ACADEMIC INTEGRATION COMPETITIVE EXCELLENCE

IN DIVISION I ATHLETICS

 

Amaker Inducted Into Inaugural W.T. Woodson High School Athletic Hall of Fame

Amaker has led Harvard to a 92-56 mark in his first five seasons in Cambridge (Gil Talbot).

FAIRFAX, Va. – Harvard men’s basketball head coach Tommy Amaker was one of 16 individuals to be inducted into the inaugural W.T. Woodson High School Athletic Hall of Fame during a ceremony held Oct. 6.

In conjunction with the school’s 50th anniversary, Amaker, who played at Woodson from 1979-83 and was a McDonald’s High School All-American, was honored in the ceremony held at the Fairview Park Marriott. Amaker, who holds a 268-195 career head coaching record, including a 92-56 mark at the helm at Harvard, is entering his sixth season as the head coach of the Crimson.
 
Amaker, who went on to play collegiately at Duke from 1983-87, was a four-year starting point guard, helping the Blue Devils reach the NCAA tournament four times. As a junior, he led Duke to a 37-3 overall record and an appearance in the 1986 NCAA championship game and was an All-American in 1987 while serving as team captain. A member of the Duke Athletic Hall of Fame, Amaker was the 1987 recipient of the Henry Iba Corinthian Award as the nation’s top defensive player.
 
Amaker began his coaching career at Duke, serving as an assistant on two NCAA championship teams (1991, 1992) and helped the Blue Devils to three other Final Fours.
 
After nine years as a graduate assistant, assistant coach and associate head coach at Duke, Amaker was named head coach at Seton Hall in 1997, becoming the youngest head basketball coach in Big East history. He led the Pirates to the Sweet Sixteen in 2000, as well as three trips to the NIT (1998, 1999 and 2001).
 
Following his tenure at Seton Hall, Amaker was tabbed as the head coach at Michigan in 2001. He steered the Wolverines to the postseason three times, winning the 2004 NIT title and reaching the championship game in 2006.
 
After taking over the Harvard program in 2007, Amaker has led the Crimson to several achievements in his first five seasons. Amaker coached Jeremy Lin ’10 for three seasons, who is now a member of the Houston Rockets. Lin was a three-time All-Ivy League selection and became the first Asian-American player to play in the NBA since 2000, as well as the first Ivy League player to compete in the league since 2003.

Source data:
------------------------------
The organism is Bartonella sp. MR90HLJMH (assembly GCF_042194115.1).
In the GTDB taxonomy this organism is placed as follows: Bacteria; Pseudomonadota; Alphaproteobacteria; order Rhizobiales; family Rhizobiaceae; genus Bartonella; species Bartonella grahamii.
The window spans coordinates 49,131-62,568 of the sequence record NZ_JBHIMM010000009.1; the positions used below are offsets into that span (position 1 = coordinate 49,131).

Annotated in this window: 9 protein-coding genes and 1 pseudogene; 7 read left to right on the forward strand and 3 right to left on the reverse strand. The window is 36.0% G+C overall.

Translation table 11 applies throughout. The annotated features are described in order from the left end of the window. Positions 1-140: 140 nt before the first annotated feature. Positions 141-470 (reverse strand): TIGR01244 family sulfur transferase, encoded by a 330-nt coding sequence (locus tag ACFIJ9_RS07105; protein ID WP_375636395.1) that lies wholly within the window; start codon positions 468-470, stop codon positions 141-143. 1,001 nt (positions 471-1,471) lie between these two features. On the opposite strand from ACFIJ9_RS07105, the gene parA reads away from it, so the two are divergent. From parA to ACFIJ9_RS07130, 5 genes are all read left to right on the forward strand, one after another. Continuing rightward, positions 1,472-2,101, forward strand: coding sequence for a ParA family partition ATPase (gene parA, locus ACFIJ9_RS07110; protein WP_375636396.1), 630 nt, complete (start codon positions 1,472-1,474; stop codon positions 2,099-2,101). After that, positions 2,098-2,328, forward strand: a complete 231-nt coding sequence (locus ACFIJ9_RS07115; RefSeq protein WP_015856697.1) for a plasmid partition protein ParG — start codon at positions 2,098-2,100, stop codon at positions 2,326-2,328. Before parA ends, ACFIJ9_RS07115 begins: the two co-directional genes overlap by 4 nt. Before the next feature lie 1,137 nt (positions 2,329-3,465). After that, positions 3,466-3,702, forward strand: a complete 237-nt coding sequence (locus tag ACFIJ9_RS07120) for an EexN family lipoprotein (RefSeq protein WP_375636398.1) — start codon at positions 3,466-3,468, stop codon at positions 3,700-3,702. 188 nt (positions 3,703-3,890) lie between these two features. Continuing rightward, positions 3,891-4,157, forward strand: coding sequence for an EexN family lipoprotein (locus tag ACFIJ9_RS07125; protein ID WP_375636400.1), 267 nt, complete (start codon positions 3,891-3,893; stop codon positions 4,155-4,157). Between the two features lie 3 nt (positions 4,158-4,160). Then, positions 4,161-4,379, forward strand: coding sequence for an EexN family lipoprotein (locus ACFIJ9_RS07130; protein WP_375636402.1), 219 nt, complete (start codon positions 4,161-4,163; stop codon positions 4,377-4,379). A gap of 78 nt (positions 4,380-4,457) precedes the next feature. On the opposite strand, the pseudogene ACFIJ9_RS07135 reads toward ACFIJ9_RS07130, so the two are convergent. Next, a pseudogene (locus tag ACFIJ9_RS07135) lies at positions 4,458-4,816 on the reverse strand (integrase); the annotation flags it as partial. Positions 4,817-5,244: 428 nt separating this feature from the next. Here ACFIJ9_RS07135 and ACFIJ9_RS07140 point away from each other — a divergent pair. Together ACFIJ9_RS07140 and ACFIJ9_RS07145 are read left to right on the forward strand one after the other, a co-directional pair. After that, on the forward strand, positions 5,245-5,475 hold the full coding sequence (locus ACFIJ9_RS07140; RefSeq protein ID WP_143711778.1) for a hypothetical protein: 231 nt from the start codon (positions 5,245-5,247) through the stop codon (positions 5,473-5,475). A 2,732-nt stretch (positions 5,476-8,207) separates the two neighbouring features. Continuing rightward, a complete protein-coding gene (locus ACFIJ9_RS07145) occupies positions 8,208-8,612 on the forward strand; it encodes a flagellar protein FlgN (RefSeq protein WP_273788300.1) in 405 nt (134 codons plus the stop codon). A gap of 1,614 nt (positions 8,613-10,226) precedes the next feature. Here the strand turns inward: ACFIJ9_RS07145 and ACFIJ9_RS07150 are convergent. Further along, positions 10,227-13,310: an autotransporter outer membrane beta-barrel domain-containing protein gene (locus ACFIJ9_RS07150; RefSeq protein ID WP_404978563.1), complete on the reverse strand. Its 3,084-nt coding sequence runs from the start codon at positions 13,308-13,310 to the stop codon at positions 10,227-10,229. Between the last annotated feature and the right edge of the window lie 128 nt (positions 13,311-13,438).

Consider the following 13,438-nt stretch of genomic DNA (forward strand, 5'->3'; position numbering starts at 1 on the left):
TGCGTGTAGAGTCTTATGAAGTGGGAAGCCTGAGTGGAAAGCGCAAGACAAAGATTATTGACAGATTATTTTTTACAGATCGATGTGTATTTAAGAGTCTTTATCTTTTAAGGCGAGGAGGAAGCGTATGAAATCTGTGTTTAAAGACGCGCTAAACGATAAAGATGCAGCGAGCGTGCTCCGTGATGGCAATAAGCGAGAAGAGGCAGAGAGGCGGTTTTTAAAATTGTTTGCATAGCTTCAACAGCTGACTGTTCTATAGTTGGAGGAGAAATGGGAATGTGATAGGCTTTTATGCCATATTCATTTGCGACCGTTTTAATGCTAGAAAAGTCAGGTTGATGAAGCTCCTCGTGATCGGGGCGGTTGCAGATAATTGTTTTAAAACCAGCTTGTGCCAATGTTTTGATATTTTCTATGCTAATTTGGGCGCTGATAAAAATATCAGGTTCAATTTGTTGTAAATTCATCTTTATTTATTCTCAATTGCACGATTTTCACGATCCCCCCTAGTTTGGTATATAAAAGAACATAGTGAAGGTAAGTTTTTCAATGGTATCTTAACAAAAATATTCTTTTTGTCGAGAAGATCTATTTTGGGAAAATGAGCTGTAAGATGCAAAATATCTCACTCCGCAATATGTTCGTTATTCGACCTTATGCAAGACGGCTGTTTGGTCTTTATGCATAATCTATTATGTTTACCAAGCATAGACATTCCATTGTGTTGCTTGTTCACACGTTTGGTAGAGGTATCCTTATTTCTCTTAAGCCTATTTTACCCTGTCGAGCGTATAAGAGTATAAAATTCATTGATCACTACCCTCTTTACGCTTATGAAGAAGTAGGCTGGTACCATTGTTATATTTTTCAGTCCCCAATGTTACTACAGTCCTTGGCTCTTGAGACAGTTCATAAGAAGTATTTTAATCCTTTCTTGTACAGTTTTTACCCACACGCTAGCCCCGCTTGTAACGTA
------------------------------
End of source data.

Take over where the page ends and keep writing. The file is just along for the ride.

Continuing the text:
In 2012, Harvard won its second straight Ivy League title and finished 26-5 overall and 12-2 in conference play. Harvard’s 26 wins marked the most in program history for a single season, and the Crimson earned the program’s first NCAA tournament berth since 1946.
 
During the 2011-12 season, Harvard defeated Utah, Florida State and Central Florida to win the prestigious Battle 4 Atlantis tournament and was ranked as high as No. 21 in the national polls, another first for the program. Following the season, Amaker was named the UBWA and NABC District Coach of the Year, as well as the College Insider Ivy League Coach of the Year. Amaker was also tabbed a finalist for the Ben Jobe Award and the Hugh Durham Award for coaching and was selected as a candidate for the Associated Press National Coach of the Year.
 
In 2010-11, Amaker guided Harvard to a team record with 14 home victories, going 14-0 at home, and enjoyed a 28-game home win streak from Feb. 20, 2010-Feb. 24, 2012. Harvard won a share of the program’s first Ivy League title and earned a berth in the NIT, finishing the year 23-6 overall.